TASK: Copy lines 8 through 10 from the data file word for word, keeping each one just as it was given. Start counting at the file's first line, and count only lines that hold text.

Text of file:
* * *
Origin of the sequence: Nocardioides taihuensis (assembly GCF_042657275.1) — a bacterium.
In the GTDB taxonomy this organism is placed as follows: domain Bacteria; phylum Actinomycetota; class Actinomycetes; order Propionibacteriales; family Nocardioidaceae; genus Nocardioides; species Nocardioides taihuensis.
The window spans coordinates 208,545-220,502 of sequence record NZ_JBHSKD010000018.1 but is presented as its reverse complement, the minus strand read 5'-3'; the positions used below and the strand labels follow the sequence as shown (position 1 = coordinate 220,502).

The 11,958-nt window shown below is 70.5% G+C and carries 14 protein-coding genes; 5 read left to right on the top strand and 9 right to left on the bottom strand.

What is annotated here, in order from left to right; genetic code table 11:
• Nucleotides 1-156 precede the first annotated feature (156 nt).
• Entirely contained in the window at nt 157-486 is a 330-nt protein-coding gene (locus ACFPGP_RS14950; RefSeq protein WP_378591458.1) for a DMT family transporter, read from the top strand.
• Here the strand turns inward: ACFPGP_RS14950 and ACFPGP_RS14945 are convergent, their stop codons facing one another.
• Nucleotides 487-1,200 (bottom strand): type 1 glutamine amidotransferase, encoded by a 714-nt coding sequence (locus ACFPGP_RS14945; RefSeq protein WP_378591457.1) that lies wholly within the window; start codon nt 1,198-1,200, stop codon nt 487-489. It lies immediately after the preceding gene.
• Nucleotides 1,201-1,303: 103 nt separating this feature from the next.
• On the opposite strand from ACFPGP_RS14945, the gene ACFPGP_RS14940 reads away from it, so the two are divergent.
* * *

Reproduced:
• Here the strand turns inward: ACFPGP_RS14950 and ACFPGP_RS14945 are convergent, their stop codons facing one another.
• Nucleotides 487-1,200 (bottom strand): type 1 glutamine amidotransferase, encoded by a 714-nt coding sequence (locus ACFPGP_RS14945; RefSeq protein WP_378591457.1) that lies wholly within the window; start codon nt 1,198-1,200, stop codon nt 487-489. It lies immediately after the preceding gene.
• Nucleotides 1,201-1,303: 103 nt separating this feature from the next.